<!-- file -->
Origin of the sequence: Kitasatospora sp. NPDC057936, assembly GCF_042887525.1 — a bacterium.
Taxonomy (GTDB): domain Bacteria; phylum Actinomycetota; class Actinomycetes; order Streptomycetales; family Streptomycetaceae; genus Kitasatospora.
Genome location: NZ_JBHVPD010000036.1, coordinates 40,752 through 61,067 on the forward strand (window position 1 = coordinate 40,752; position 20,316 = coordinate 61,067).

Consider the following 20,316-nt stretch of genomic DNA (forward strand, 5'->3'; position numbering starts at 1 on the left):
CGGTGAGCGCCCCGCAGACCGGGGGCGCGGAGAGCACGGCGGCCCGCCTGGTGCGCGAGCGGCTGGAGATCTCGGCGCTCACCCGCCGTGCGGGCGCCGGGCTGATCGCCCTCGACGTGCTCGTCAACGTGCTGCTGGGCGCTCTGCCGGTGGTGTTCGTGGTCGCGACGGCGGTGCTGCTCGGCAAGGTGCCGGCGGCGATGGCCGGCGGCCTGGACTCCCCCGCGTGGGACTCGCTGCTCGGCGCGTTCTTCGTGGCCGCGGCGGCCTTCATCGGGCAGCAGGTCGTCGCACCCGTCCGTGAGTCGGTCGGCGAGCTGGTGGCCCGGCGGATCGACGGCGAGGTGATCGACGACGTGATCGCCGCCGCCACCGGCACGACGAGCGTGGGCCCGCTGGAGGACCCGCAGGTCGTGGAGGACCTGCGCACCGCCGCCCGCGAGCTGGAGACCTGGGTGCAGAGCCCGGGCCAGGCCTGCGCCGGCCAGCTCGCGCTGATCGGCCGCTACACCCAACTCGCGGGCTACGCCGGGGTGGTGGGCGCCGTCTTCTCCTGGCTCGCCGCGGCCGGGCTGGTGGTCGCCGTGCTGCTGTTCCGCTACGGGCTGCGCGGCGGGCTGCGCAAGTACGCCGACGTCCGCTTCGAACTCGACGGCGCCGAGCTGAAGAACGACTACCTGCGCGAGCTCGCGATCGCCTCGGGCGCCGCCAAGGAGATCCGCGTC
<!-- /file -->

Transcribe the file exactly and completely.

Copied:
Origin of the sequence: Kitasatospora sp. NPDC057936, assembly GCF_042887525.1 — a bacterium.
Taxonomy (GTDB): domain Bacteria; phylum Actinomycetota; class Actinomycetes; order Streptomycetales; family Streptomycetaceae; genus Kitasatospora.
Genome location: NZ_JBHVPD010000036.1, coordinates 40,752 through 61,067 on the forward strand (window position 1 = coordinate 40,752; position 20,316 = coordinate 61,067).

Consider the following 20,316-nt stretch of genomic DNA (forward strand, 5'->3'; position numbering starts at 1 on the left):
CGGTGAGCGCCCCGCAGACCGGGGGCGCGGAGAGCACGGCGGCCCGCCTGGTGCGCGAGCGGCTGGAGATCTCGGCGCTCACCCGCCGTGCGGGCGCCGGGCTGATCGCCCTCGACGTGCTCGTCAACGTGCTGCTGGGCGCTCTGCCGGTGGTGTTCGTGGTCGCGACGGCGGTGCTGCTCGGCAAGGTGCCGGCGGCGATGGCCGGCGGCCTGGACTCCCCCGCGTGGGACTCGCTGCTCGGCGCGTTCTTCGTGGCCGCGGCGGCCTTCATCGGGCAGCAGGTCGTCGCACCCGTCCGTGAGTCGGTCGGCGAGCTGGTGGCCCGGCGGATCGACGGCGAGGTGATCGACGACGTGATCGCCGCCGCCACCGGCACGACGAGCGTGGGCCCGCTGGAGGACCCGCAGGTCGTGGAGGACCTGCGCACCGCCGCCCGCGAGCTGGAGACCTGGGTGCAGAGCCCGGGCCAGGCCTGCGCCGGCCAGCTCGCGCTGATCGGCCGCTACACCCAACTCGCGGGCTACGCCGGGGTGGTGGGCGCCGTCTTCTCCTGGCTCGCCGCGGCCGGGCTGGTGGTCGCCGTGCTGCTGTTCCGCTACGGGCTGCGCGGCGGGCTGCGCAAGTACGCCGACGTCCGCTTCGAACTCGACGGCGCCGAGCTGAAGAACGACTACCTGCGCGAGCTCGCGATCGCCTCGGGCGCCGCCAAGGAGATCCGCGTC